The former owners of the defunct oil major Yukos are seeking $50 billion from Moscow
© Getty Images / Oleg Nikishin / Stringer
A US court has dismissed Russia’s sovereign immunity defense in the high-profile Yukos case and upheld the enforcement of a $50 billion award to the former shareholders of the now-defunct company, RBK business daily reported on Sunday, citing documents.
Energy giant Yukos, once owned by ex-oligarch Mikhail Khodorkovsky, collapsed in 2006 after the company failed to pay billions of dollars in back taxes.
According to the report, the US District Court for the District of Columbia has rejected Russia’s request to recognize the $50 billion dispute with former Yukos shareholders as not subject to jurisdiction. On November 17, Judge Beryl Howell denied Russia’s motion, filed back in 2015, stating that the dispute with the shareholders was outside the jurisdiction of any foreign court.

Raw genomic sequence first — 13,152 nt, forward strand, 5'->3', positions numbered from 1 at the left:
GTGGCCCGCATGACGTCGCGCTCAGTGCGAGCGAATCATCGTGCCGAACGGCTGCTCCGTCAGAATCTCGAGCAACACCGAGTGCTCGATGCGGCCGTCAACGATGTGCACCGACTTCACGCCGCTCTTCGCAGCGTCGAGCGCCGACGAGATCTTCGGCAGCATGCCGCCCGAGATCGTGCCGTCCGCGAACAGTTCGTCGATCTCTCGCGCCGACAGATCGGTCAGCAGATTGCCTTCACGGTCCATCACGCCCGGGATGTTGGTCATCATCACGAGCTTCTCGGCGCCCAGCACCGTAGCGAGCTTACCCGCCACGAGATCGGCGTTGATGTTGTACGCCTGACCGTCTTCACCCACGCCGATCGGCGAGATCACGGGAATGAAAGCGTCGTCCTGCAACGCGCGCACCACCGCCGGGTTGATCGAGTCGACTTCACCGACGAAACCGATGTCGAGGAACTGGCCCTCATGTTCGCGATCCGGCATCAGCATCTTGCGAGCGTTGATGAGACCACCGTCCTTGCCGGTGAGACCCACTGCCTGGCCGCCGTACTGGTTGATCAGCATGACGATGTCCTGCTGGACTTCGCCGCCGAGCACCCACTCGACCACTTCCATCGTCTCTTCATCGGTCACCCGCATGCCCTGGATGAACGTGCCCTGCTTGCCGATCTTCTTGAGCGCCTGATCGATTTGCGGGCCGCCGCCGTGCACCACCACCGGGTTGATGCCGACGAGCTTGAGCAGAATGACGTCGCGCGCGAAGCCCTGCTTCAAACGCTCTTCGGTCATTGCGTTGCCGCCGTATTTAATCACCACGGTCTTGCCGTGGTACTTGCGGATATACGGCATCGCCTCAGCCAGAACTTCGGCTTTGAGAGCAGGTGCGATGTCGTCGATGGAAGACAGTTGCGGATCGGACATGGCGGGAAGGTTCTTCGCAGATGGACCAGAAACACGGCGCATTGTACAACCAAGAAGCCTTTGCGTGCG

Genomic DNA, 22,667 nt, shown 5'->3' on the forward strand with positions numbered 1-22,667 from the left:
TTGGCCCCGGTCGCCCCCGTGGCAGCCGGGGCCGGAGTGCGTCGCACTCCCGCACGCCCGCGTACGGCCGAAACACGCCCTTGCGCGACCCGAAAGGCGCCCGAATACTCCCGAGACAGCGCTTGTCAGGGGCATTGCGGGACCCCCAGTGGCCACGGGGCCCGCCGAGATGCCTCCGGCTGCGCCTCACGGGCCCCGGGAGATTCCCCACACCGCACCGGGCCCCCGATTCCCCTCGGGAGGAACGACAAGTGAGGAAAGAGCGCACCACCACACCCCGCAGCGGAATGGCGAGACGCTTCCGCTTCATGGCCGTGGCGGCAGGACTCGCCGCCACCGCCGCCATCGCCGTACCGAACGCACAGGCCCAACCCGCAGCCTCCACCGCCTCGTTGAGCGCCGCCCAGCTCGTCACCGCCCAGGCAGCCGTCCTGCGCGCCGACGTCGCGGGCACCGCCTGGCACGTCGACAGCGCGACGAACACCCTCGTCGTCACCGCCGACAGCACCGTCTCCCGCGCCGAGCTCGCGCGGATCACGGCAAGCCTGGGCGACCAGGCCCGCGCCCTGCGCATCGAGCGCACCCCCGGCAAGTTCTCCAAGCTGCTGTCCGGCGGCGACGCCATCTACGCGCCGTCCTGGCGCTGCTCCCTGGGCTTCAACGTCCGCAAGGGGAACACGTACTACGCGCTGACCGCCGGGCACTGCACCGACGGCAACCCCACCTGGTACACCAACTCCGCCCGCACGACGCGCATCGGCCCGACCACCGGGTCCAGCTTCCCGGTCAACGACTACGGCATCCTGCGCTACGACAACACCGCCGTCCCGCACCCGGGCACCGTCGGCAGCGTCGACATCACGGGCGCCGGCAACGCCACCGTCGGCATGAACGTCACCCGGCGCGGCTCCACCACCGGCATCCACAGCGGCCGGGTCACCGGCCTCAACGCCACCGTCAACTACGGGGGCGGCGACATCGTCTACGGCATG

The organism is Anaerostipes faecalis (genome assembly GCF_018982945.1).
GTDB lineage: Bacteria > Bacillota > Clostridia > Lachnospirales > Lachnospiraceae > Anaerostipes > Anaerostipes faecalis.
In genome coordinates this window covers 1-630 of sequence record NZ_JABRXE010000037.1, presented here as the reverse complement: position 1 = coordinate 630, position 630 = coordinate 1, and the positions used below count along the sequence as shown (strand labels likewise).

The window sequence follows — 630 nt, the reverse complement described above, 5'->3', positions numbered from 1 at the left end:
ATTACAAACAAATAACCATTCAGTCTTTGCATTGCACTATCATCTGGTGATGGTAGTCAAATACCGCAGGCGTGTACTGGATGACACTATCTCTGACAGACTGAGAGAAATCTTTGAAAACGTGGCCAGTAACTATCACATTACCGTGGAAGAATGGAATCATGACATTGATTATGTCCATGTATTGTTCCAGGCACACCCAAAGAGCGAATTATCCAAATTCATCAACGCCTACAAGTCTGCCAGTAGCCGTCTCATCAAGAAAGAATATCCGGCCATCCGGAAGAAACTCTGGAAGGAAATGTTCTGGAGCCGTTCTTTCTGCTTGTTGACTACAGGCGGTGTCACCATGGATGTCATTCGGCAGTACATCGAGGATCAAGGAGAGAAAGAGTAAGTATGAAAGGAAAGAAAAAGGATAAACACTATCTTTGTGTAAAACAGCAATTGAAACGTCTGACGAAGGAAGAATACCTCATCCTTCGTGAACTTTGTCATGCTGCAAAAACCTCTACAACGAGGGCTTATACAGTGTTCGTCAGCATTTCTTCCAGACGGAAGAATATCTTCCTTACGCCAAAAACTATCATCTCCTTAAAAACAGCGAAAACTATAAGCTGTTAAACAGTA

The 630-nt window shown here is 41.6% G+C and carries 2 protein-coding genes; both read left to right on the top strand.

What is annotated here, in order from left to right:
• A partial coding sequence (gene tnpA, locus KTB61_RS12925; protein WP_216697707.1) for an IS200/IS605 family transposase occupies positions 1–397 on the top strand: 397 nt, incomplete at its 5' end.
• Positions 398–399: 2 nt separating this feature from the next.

“This case can now proceed to the merits to determine whether the final awards [issued in 2014 by the Permanent Court of Arbitration in The Hague – RBK] should be enforced according to the New York Convention,” the judge reportedly wrote, commenting on the order.
The ruling concerns a decade-long trial at the International Court of Arbitration in The Hague, which, in 2014, ruled that Moscow had violated its international obligations by taking steps to bankrupt the massive oil company in the early 2000s. The arbitration tribunal then ordered Russia to pay $50 billion in compensation to the former controlling shareholders of Yukos: Hulley Enterprises and Veteran Petroleum based in Cyprus and Yukos Universal based in the Isle of Man. The Dutch Supreme Court later overturned the ruling.